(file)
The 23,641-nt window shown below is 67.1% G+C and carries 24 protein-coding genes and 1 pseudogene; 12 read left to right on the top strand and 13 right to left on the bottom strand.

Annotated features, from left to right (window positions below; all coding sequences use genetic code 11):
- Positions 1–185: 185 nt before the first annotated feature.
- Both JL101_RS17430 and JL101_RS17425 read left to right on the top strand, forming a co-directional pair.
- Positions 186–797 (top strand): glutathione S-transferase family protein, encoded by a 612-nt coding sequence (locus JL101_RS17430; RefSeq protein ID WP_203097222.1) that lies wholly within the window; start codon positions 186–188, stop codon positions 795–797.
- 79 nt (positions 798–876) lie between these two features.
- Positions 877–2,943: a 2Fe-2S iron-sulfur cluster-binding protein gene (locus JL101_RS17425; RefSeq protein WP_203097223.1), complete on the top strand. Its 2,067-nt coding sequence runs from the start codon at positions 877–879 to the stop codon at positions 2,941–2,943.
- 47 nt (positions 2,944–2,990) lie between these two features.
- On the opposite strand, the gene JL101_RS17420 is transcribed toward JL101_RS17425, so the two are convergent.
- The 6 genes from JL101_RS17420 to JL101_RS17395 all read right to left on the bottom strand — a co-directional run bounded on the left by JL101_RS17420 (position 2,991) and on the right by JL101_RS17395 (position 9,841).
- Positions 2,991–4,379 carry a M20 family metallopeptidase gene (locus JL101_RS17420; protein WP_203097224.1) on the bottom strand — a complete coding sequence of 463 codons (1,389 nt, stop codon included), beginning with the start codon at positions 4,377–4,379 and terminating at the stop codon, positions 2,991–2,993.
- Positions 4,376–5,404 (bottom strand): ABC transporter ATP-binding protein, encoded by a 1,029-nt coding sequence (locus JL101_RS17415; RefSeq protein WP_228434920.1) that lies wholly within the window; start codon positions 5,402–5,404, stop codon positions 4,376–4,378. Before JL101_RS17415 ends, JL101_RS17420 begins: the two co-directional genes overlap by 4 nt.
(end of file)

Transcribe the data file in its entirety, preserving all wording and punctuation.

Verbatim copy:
The 23,641-nt window shown below is 67.1% G+C and carries 24 protein-coding genes and 1 pseudogene; 12 read left to right on the top strand and 13 right to left on the bottom strand.

Annotated features, from left to right (window positions below; all coding sequences use genetic code 11):
- Positions 1–185: 185 nt before the first annotated feature.
- Both JL101_RS17430 and JL101_RS17425 read left to right on the top strand, forming a co-directional pair.
- Positions 186–797 (top strand): glutathione S-transferase family protein, encoded by a 612-nt coding sequence (locus JL101_RS17430; RefSeq protein ID WP_203097222.1) that lies wholly within the window; start codon positions 186–188, stop codon positions 795–797.
- 79 nt (positions 798–876) lie between these two features.
- Positions 877–2,943: a 2Fe-2S iron-sulfur cluster-binding protein gene (locus JL101_RS17425; RefSeq protein WP_203097223.1), complete on the top strand. Its 2,067-nt coding sequence runs from the start codon at positions 877–879 to the stop codon at positions 2,941–2,943.
- 47 nt (positions 2,944–2,990) lie between these two features.
- On the opposite strand, the gene JL101_RS17420 is transcribed toward JL101_RS17425, so the two are convergent.
- The 6 genes from JL101_RS17420 to JL101_RS17395 all read right to left on the bottom strand — a co-directional run bounded on the left by JL101_RS17420 (position 2,991) and on the right by JL101_RS17395 (position 9,841).
- Positions 2,991–4,379 carry a M20 family metallopeptidase gene (locus JL101_RS17420; protein WP_203097224.1) on the bottom strand — a complete coding sequence of 463 codons (1,389 nt, stop codon included), beginning with the start codon at positions 4,377–4,379 and terminating at the stop codon, positions 2,991–2,993.
- Positions 4,376–5,404 (bottom strand): ABC transporter ATP-binding protein, encoded by a 1,029-nt coding sequence (locus JL101_RS17415; RefSeq protein WP_228434920.1) that lies wholly within the window; start codon positions 5,402–5,404, stop codon positions 4,376–4,378. Before JL101_RS17415 ends, JL101_RS17420 begins: the two co-directional genes overlap by 4 nt.